Rand Water maintenance

Rand Water’s 53-hour planned maintenance will affect 6 municipalities.
Photo: Pixabay.

Typhoid in Tshwane: ‘No need to panic’ says City

The City of Tshwane said very few cases of typhoid fever have been reported in the metro. It is closely monitoring the situation.

Rand Water maintenance

Rand Water’s 53-hour planned maintenance will affect 6 municipalities.
Photo: Pixabay.

The City of Tshwane assured its residents that very few cases of typhoid fever have been detected in the metro since December 2021. However, the City is closely monitoring the situation. Last week, the National Institute for Communicable Diseases (NICD) announced an outbreak of the disease in two provinces.

SEVEN TYPHOID CASES IN TSHWANE

Tshwane MMC for Health Councillor Rina Marx said since December 2021 to February 2022, seven laboratory-confirmed cases of enteric fever, also known as typhoid fever, have been reported to the National Medical Notification system.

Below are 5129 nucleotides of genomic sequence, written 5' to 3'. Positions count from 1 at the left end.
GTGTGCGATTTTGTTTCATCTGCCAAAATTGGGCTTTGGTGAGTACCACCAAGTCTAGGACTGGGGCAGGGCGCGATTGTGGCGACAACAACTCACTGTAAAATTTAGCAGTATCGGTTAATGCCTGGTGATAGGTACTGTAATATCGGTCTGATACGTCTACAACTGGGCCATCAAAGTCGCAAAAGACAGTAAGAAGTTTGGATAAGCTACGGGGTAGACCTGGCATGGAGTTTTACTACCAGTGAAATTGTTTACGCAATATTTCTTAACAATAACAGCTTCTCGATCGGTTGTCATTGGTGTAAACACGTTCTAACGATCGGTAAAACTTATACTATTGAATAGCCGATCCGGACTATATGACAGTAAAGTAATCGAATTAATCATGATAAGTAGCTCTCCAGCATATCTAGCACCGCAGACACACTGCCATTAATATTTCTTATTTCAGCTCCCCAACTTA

“Two of these cases were reported in December 2021, four cases in January 2022 and one in February 2022,” said Marx.

The City of Tshwane said, according to the World Health Organization (WHO), an outbreak is the occurrence of cases beyond what is normally expected and so far, the sporadic typhoid fever cases in Tshwane do not fit the bill.

As previously reported, the head of enteric disease at NICD, Dr Juno Thomas cautioned that the number of reported typhoid fever cases underrepresent the actual number of cases because many healthcare workers do not test for the disease.

SYMPTOMS TO LOOK OUT FOR

Typhoid fever spreads by ingesting contaminated food and water and direct contact between people. It is a notifiable disease and practitioners are obligated to report it to the Department of Health.

The symptoms include an intermitted fever during the first week that becomes more sustained, headaches, body aches and cramps, nausea and vomiting, constipation or diarrhoea. Flu-like symptoms are also likely.

People with symptoms are advised to visit their nearest health facility for investigation, diagnosis and treatment. The disease is treated with antibiotics that should be readily available in all health facilities.

If residents suspect their water has been contaminated, they are advised to boil the water before drinking.

“The City is working with all its relevant stakeholders to monitor the situation and calls for calm as there is no need to panic,” said Marx.